There is a small pile of Oreo skins in front of me here at my desk.
The skins being the yucky dirt-flavored cookie portion of the Oreos.
All I really want is a tub of that lardish middle frosting part.
Do they sell Oreo middle in a tub? They so should.
Anyway . . . can you tell I am here alone at the moment?
Alone with my pile of Oreo skins.
OK, guess what?
If you pull your lips in over your teeth and pretend that you are an old woman who has forgotten to put in her dentures?
It is almost impossible to scrape the frosting off of an Oreo.
Plus also? You will giggle hysterically.
I did mention that I am alone, right?
Here’s another way you can tell I am home alone . . . I spent perhaps 20 silent minutes this morning watching an enormous spider fill our dining room window with intricate webbing. He was outside, in case you were wondering.
If he had been inside, I would have whammed him.
And I turned on the TV and watched 30 minutes of The Pussycat Dolls in concert, because I was too lazy to get up and find the remote control.
The Pussycat Dolls? Here’s my review . . .
Mean looking strippers lip-synching horrendous suggestive lyrics while pantomiming sex.
Not that bad.
My point here is that I am all fucking accomplished today.
I am not inclined to set the world on fire today.
Although if I were so inclined, I have enough matches to do the job.
Huge piles of small wooden matches, dumped out by the girls so that they can craft tiny decorated boxes in which to house small treasures.
And so I have matches and nothing against which to strike them.
The other night, the girls emptied more small boxes of matches and stared at the growing pile of red-tipped kindling.
Kallan was filled with plans, “Can we have the matches?”
What am I, a complete idiot? “No, you may not have the matches. You can have the boxes, but I get the matches.”
Maj was curious, “But what are you going to do with them?”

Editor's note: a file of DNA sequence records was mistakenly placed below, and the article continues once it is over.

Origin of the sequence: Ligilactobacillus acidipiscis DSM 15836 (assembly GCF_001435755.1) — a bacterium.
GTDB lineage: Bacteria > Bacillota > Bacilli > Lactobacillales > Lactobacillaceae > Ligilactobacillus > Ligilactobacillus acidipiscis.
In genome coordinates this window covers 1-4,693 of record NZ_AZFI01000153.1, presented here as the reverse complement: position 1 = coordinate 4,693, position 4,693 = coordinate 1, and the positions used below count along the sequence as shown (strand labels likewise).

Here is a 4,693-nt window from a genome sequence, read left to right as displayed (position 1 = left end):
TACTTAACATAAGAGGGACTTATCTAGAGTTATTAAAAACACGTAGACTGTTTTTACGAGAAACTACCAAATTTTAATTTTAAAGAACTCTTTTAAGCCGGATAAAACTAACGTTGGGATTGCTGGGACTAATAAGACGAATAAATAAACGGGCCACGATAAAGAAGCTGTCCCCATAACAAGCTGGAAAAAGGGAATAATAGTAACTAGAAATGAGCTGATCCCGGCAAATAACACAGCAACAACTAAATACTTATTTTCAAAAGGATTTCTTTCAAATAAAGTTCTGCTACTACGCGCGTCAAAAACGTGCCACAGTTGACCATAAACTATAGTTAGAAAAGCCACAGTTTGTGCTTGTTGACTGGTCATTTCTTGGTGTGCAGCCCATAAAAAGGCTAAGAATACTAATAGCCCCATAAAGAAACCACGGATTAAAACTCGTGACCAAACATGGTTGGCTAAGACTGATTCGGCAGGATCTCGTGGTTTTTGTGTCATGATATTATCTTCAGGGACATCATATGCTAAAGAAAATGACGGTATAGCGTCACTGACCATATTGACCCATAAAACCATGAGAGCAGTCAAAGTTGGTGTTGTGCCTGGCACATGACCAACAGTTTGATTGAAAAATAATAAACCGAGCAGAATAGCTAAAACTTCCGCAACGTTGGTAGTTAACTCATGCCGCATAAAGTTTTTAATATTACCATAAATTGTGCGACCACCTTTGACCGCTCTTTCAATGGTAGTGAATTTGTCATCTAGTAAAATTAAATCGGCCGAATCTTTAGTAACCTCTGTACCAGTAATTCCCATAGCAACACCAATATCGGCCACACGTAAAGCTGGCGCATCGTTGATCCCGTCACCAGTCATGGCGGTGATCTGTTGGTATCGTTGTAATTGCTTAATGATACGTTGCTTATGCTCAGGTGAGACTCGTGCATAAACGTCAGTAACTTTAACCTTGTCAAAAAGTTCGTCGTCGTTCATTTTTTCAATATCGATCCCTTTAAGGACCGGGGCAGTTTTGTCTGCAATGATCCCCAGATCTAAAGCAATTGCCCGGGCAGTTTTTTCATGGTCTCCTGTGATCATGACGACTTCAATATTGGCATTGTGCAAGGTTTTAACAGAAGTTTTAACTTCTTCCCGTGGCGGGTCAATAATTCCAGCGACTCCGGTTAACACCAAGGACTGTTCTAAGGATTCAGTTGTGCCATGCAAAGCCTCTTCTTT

Hmmmm, “I’m going to build a little house. A little house of matches.”
Kallan was all sassy as she and her sister left the room with their arms laden with tiny cardboard boxes, “Yeah, that’s a genius plan!”
And then she whispered to Maj, “Mom’s going to build herself a house of matches and then? She’s going to set the house on fire.”
I called after her, “Yes! I will set the house on fire and roast marshmallows!”
Ooooh . . . speaking of roasting marshmallows . . .
We went to a wedding reception not long ago, and there was a chocolate fountain. Lots and lots of items to impale on long wooden sticks and then dip into the flowing chocolate. One of the items available for dipping was marshmallows.
A huge hit with the kids.
But then the kids got bored.
And soon there were perhaps ten children all gathered around the fire-lit tiki torches that lined the yard. Roasting marshmallows.
I watched as a little boy, perhaps a bit more than two years old, reached high on the chocolate fountain table for a marshmallow. And a stick.
And he walked over to one of the tiki torches.
I watched him. I realized no one was paying attention to him. So I got up out of my chair to go supervise the marshmallow roasting. But I wasn’t in a big hurry. He was staring confusedly at the marshmallow and the stick he held, unsure how to bring the two items together. So cute.
But just as I approached him? He solved the problem for himself.
He simply lifted the marshmallow into the flames with his hand. No stick required.
I felt pretty crappy for not having seen that coming.
He wasn’t hurt. Just surprised and pissed in that way two year olds get when they realize that there is yet another big dangerous thing in this world that no one has seen fit to mention before now.
So I examined his hands and reassured him and then stood with him for a few minutes, and we stared at the fire together.
He ate his marshmallow.
And we stared at the fire.
Fire is all hurty if you’re not careful.
So no . . . I am not inclined to set the world on fire today.
Although I have plenty of matches with which to do the job.
It’s raining, anyway.
I wonder if I could build a house of Oreo skins?
I am all geniusy when I am left alone.